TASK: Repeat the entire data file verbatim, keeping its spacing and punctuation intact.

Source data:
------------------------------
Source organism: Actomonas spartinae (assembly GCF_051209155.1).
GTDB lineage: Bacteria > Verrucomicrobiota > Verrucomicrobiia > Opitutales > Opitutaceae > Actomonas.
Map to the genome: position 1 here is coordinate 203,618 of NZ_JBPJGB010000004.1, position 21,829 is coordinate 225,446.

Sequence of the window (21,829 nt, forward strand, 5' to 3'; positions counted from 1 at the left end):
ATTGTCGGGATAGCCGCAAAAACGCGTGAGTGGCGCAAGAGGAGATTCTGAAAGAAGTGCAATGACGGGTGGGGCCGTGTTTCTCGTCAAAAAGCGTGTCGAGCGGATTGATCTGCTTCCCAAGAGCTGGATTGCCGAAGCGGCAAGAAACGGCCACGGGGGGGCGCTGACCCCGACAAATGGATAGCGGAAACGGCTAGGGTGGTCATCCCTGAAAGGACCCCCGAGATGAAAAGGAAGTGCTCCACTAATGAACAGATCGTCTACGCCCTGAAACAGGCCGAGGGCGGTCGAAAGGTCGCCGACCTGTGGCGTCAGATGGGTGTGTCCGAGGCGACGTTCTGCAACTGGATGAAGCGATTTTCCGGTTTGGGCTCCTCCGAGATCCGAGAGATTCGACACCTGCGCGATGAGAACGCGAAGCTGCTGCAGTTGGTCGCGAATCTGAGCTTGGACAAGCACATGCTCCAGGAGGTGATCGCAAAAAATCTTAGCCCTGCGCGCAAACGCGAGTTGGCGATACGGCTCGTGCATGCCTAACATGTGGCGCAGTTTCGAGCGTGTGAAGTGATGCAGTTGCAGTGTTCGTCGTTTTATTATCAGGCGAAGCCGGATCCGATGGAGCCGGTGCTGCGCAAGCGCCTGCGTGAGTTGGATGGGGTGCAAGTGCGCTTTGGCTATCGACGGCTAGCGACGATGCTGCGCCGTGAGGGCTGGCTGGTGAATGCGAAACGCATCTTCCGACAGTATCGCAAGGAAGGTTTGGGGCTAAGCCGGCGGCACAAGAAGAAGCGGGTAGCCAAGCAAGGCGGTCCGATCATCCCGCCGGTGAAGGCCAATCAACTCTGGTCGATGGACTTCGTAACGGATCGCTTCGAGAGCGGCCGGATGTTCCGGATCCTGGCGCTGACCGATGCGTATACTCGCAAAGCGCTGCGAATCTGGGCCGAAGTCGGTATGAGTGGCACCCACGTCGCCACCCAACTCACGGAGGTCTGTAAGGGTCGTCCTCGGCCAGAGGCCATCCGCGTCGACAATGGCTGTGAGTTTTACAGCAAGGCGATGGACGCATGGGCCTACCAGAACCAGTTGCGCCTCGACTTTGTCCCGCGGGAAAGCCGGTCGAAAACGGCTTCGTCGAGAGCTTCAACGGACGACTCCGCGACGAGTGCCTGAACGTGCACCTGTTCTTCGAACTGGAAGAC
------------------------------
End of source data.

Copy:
Source organism: Actomonas spartinae (assembly GCF_051209155.1).
GTDB lineage: Bacteria > Verrucomicrobiota > Verrucomicrobiia > Opitutales > Opitutaceae > Actomonas.
Map to the genome: position 1 here is coordinate 203,618 of NZ_JBPJGB010000004.1, position 21,829 is coordinate 225,446.

Sequence of the window (21,829 nt, forward strand, 5' to 3'; positions counted from 1 at the left end):
ATTGTCGGGATAGCCGCAAAAACGCGTGAGTGGCGCAAGAGGAGATTCTGAAAGAAGTGCAATGACGGGTGGGGCCGTGTTTCTCGTCAAAAAGCGTGTCGAGCGGATTGATCTGCTTCCCAAGAGCTGGATTGCCGAAGCGGCAAGAAACGGCCACGGGGGGGCGCTGACCCCGACAAATGGATAGCGGAAACGGCTAGGGTGGTCATCCCTGAAAGGACCCCCGAGATGAAAAGGAAGTGCTCCACTAATGAACAGATCGTCTACGCCCTGAAACAGGCCGAGGGCGGTCGAAAGGTCGCCGACCTGTGGCGTCAGATGGGTGTGTCCGAGGCGACGTTCTGCAACTGGATGAAGCGATTTTCCGGTTTGGGCTCCTCCGAGATCCGAGAGATTCGACACCTGCGCGATGAGAACGCGAAGCTGCTGCAGTTGGTCGCGAATCTGAGCTTGGACAAGCACATGCTCCAGGAGGTGATCGCAAAAAATCTTAGCCCTGCGCGCAAACGCGAGTTGGCGATACGGCTCGTGCATGCCTAACATGTGGCGCAGTTTCGAGCGTGTGAAGTGATGCAGTTGCAGTGTTCGTCGTTTTATTATCAGGCGAAGCCGGATCCGATGGAGCCGGTGCTGCGCAAGCGCCTGCGTGAGTTGGATGGGGTGCAAGTGCGCTTTGGCTATCGACGGCTAGCGACGATGCTGCGCCGTGAGGGCTGGCTGGTGAATGCGAAACGCATCTTCCGACAGTATCGCAAGGAAGGTTTGGGGCTAAGCCGGCGGCACAAGAAGAAGCGGGTAGCCAAGCAAGGCGGTCCGATCATCCCGCCGGTGAAGGCCAATCAACTCTGGTCGATGGACTTCGTAACGGATCGCTTCGAGAGCGGCCGGATGTTCCGGATCCTGGCGCTGACCGATGCGTATACTCGCAAAGCGCTGCGAATCTGGGCCGAAGTCGGTATGAGTGGCACCCACGTCGCCACCCAACTCACGGAGGTCTGTAAGGGTCGTCCTCGGCCAGAGGCCATCCGCGTCGACAATGGCTGTGAGTTTTACAGCAAGGCGATGGACGCATGGGCCTACCAGAACCAGTTGCGCCTCGACTTTGTCCCGCGGGAAAGCCGGTCGAAAACGGCTTCGTCGAGAGCTTCAACGGACGACTCCGCGACGAGTGCCTGAACGTGCACCTGTTCTTCGAACTGGAAGAC